Author: P. De Santis
Date: 6 November 2013
Type: Policy Brief
This paper introduces an operational proposal for the establishment of a central group of high-level experts in the management of healthcare systems, whose main task is to support Italian Regions, starting with those put under temporary receivership, in the definition and implementation of a structured program of change. The purpose of this initiative is twofold: (i) to translate the public top-down budgeting into structural productivity improvements in order to increase the quality of services in spite of limited resources (ii) to enhance the level of managerial skills at regional level.We assume that the development of a structured program of change should address the following issues: (i) reform of the network of healthcare assistance with the introduction of minimum service standards; (ii) demand management and introduction of protocols / guidelines for diagnosis and therapy; (iii) proactive management of chronic care; (iv) improvement in the operating performance of healthcare service providers; (v) introduction of cost effectiveness criteria for the selection of medical equipment and medicines and (vi) development, at regional level, of the appropriate managerial capabilities for the implementation of this structured program of change.
In this context, we strongly believe that the establishment of an external agent working as “accelerator of change” would encourage and support the Regions in the implementation of the structured program of change by: (i) providing local management with the required managerial capabilities (ii) ensuring a non-partisan, technical vision (iii) acting as a catalyst of change and providing the operational and monitoring support for the full achievement of the transformation process.
This external group of experts should collaborate closely with the regional management, in order to encourage the exchange of best practices and the initiation of the program of change by: (i) defining a specific set of objectives and a timeframe for their achievement; (ii) proposing and managing improvement actions and transferring competences to the management and the medical staff involved; (iii) providing a systematic monitoring of results.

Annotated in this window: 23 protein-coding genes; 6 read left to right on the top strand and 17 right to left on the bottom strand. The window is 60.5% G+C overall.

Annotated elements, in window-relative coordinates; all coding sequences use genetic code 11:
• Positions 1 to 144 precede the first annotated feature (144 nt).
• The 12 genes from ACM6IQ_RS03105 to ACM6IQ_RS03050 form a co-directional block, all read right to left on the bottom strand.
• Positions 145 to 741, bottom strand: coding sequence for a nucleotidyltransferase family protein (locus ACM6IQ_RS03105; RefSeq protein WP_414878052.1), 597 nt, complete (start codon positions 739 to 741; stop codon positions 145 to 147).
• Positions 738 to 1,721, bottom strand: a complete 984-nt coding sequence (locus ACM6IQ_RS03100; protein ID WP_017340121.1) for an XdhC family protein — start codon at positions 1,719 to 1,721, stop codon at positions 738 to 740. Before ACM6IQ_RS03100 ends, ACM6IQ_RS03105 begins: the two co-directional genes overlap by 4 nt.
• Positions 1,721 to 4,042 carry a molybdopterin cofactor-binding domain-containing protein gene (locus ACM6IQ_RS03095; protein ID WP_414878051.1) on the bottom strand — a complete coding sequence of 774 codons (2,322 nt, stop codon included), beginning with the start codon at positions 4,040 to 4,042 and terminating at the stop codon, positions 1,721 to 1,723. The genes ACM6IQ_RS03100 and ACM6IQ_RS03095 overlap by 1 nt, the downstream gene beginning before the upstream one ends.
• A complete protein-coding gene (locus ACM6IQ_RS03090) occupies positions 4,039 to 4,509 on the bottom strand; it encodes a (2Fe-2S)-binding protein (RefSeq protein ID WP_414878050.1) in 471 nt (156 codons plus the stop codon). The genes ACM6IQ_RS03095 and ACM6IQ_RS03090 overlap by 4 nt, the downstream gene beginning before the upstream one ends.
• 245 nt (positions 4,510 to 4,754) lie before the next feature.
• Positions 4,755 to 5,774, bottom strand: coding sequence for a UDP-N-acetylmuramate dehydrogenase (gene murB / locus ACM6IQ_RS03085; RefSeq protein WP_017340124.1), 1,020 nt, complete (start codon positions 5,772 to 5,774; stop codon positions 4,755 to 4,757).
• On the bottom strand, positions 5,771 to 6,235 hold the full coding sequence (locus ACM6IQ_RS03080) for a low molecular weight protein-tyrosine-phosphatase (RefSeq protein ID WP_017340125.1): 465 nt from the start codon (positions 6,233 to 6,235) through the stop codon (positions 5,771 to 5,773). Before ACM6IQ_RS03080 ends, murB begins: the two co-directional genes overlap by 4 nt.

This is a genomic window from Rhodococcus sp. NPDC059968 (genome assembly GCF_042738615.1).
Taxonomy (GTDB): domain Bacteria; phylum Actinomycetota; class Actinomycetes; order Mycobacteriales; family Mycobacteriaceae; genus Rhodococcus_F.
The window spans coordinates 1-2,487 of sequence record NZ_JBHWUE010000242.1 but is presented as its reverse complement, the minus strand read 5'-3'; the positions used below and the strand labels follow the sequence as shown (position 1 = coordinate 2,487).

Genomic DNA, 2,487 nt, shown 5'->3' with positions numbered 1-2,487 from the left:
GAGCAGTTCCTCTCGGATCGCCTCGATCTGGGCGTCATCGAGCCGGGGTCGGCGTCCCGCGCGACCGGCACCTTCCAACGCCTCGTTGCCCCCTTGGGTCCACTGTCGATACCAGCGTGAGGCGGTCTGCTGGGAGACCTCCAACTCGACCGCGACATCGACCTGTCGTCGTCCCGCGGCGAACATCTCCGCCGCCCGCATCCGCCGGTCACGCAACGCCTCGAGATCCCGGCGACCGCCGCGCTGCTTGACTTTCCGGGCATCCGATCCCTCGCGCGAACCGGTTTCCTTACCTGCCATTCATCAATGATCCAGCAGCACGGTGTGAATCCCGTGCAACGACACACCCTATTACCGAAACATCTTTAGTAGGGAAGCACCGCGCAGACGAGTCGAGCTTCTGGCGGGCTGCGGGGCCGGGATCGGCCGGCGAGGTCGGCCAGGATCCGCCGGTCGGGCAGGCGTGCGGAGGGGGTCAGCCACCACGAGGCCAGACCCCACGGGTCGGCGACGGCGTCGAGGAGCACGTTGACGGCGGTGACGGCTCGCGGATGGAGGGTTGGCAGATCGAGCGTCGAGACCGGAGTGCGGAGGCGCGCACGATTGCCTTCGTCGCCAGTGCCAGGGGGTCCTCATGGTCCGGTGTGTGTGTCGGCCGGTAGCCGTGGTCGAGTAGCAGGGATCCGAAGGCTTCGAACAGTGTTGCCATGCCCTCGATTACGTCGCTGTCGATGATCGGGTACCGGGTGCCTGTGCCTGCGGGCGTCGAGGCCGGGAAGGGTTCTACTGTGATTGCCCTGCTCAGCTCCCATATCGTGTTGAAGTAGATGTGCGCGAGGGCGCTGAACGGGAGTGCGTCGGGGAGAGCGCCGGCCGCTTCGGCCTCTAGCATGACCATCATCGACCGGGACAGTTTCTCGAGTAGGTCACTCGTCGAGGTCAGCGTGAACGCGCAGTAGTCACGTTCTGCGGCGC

In particular, we suggest Agenas – the National Agency for Regional Healthcare Services to be the most appropriate vehicle for conducting the operational management of the initiative and through which to develop a successful Government-Regions cooperation model. We consider the implementation of the whole program to require about 15-20 full- time resources for each Region for a period of 12-18 months. In particular, the resources at issue, could rotate among Regions and should fulfil specific requirements: they should demonstrate proven managerial skills and they should not have been previously involved in the healthcare management of the Regions. We expect the cost of the program to range between 20-25 million euro for each Region.
We recommend that the results observed from such a program should be monitored along three macro-categories: the improvement in the regional indicators of healthcare performance, the reduction in direct costs of production and the consequent positive impact observed on the structural budget deficit, and the extent to which a “culture for performance” is created on a large scale.
Similar initiatives have already been introduced in other European countries. A successful example is the “Agence Nationale d’Apui à la Performance” (ANAP), a public agency established in 2009 in France, with the aim to improve the performances of healthcare and social healthcare institutes.
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